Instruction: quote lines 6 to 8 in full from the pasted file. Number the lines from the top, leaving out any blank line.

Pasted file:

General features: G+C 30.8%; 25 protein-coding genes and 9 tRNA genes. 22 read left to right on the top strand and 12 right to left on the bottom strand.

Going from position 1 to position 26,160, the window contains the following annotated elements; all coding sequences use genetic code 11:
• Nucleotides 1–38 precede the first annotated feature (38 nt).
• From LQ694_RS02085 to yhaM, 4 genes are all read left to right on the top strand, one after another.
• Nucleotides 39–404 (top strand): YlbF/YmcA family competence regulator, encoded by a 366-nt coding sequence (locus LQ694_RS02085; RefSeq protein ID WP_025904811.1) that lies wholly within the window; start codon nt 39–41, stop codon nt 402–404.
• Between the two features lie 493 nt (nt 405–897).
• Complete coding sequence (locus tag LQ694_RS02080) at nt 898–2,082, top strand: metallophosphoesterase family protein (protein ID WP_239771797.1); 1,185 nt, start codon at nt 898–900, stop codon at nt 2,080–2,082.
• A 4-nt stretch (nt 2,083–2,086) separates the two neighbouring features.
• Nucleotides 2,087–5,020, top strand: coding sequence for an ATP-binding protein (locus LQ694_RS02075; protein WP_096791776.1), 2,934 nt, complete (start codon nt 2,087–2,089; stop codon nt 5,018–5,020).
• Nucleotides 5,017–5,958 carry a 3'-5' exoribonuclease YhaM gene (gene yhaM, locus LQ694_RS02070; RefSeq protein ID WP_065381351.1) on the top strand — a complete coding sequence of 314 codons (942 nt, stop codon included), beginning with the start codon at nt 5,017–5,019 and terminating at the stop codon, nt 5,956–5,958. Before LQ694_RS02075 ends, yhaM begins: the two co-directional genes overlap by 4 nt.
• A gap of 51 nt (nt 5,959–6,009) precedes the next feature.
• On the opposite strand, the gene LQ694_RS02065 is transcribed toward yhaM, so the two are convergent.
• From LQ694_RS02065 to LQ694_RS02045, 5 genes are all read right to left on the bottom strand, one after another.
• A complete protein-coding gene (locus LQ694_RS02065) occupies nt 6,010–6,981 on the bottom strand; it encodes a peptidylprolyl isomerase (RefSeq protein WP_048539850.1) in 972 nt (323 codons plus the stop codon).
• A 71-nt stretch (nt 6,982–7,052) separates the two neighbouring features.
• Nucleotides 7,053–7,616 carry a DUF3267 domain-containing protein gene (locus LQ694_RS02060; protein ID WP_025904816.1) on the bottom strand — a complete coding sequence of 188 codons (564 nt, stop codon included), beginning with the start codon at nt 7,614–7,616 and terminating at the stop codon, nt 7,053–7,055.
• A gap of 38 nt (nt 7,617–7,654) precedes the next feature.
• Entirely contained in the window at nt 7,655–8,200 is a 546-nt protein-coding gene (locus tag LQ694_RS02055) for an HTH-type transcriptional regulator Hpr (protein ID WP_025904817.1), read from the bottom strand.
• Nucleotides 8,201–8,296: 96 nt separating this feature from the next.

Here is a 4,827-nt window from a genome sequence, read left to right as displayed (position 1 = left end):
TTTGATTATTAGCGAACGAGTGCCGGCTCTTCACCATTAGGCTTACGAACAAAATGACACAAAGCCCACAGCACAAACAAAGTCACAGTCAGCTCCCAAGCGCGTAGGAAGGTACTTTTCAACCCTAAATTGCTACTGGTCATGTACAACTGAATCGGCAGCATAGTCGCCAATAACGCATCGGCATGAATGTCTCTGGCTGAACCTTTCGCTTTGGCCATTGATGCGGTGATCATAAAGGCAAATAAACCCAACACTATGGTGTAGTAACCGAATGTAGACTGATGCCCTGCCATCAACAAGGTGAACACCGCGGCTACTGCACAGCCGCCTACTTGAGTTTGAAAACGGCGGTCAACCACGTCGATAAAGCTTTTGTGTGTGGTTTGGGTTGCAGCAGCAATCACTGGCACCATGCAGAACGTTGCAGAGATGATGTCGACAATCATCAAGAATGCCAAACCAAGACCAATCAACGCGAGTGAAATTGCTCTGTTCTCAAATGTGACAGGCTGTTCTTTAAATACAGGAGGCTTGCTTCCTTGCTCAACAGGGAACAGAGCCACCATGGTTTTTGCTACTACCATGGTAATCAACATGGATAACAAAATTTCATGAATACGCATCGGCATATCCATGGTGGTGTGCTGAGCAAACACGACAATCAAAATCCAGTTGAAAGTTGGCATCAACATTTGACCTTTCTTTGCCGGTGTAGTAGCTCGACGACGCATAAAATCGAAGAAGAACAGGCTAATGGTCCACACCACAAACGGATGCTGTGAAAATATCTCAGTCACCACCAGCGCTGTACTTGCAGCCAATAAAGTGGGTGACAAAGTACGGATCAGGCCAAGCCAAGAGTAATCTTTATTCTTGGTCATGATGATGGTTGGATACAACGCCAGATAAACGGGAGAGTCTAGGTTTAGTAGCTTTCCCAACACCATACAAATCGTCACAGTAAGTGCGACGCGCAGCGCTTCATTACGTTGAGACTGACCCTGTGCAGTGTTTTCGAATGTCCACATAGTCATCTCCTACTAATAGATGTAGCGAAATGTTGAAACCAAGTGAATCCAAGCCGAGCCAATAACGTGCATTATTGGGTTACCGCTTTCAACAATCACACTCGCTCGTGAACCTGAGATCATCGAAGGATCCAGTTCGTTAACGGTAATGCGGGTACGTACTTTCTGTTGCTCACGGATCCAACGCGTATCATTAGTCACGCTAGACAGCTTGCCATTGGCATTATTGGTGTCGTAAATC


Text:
• Between the two features lie 493 nt (nt 405–897).
• Complete coding sequence (locus tag LQ694_RS02080) at nt 898–2,082, top strand: metallophosphoesterase family protein (protein ID WP_239771797.1); 1,185 nt, start codon at nt 898–900, stop codon at nt 2,080–2,082.
• A 4-nt stretch (nt 2,083–2,086) separates the two neighbouring features.